Even if we keep all these things aside, the biggest question is whether the resources that we have are being used properly? The government spends a lot on its own for medical services at the district and panchayat levels. Super-specialty hospitals have been built. The expenditure on doctors, nurses, equipment and infrastructure is not as much in private hospitals, but people do not like to go to government hospitals because the hygiene part leaves a lot to be desired there. Machines stay out of order. There are no medicines! I am not blaming just for the sake of it. Reality has to be accepted. If you visit any government hospital, you will be greeted with general nonchalance. You might recall the incident wherein a person, unable to get an ambulance, carried the body of his wife on his shoulder. Newborns die due to fire in our hospitals. Patients die as the oxygen pipes get detached. There are discrepancies galore.
As a matter of fact, government hospitals abroad are usually the best. If we talk about India, the government and municipal hospitals in Mumbai are in a better condition. The question is why can’t government hospitals be better in small cities, towns or villages? Why does no minister, MP, MLA, district panchayat chief, councilor or senior official go to a government hospital for treatment? If the healthcare services are to be improved, it should be made mandatory for all the people’s representatives and bureaucrats to get themselves and their family members treated only in the government hospitals. Do this and then see… how miracles happen!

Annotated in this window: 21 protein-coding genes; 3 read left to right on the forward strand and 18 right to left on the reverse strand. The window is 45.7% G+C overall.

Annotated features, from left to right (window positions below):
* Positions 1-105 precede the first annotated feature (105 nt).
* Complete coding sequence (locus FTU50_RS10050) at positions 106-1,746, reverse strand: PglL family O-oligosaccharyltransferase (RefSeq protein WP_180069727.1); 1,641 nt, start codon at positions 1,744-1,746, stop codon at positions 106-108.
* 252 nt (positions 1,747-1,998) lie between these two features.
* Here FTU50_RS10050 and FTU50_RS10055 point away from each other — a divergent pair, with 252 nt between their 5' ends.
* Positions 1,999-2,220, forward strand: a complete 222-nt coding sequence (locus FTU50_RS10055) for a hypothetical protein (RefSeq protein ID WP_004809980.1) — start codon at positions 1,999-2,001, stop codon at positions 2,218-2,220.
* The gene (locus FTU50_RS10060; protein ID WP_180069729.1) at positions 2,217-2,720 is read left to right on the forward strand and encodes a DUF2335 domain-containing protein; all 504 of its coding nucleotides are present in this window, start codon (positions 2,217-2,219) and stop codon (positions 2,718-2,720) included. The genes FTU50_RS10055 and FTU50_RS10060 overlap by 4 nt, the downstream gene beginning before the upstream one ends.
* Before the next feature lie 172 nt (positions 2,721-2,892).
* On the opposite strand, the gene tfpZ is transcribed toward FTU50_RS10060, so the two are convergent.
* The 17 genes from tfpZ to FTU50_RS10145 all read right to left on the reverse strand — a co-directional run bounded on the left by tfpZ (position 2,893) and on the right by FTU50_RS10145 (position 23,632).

The author is the chairman, Editorial Board of Lokmat Media and former member of Rajya Sabha.
The death of an Indian woman tourist in Portugal became an issue of dereliction in treatment and the health minister had to resign, the fact that she did a wonderful job during Covid pandemic and received plaudits notwithstanding! Such deaths are a regularity and routine in our country. Leave alone the possibility of a minister resigning after any such incident, does even an officer resign in India?
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Capt Amarinder Singh to attend BJP core committee meet
Captain Amarinder Singh, a former chief minister of Punjab, will attend the Punjab BJP’s core committee meeting on Monday at the party’s Chandigarh headquarters.
After joining the BJP exactly one week ago, this will be the former Congress leader’s first trip to the party’s headquarters. In the national capital, his daughter Jai Inder Kaur and son Raninder Singh both joined the BJP.
On September 19, Capt. Amarinder Singh combined his party, the Punjab Lok Congress, which he launched after leaving the Congress last year, with the BJP.
On Monday evening, Capt. Amarinder Singh and Ashwani Sharma, the chief of the state BJP, will address a joint press conference.
After the assembly elections in February, this will be the former chief minister’s first appearance in public in the state.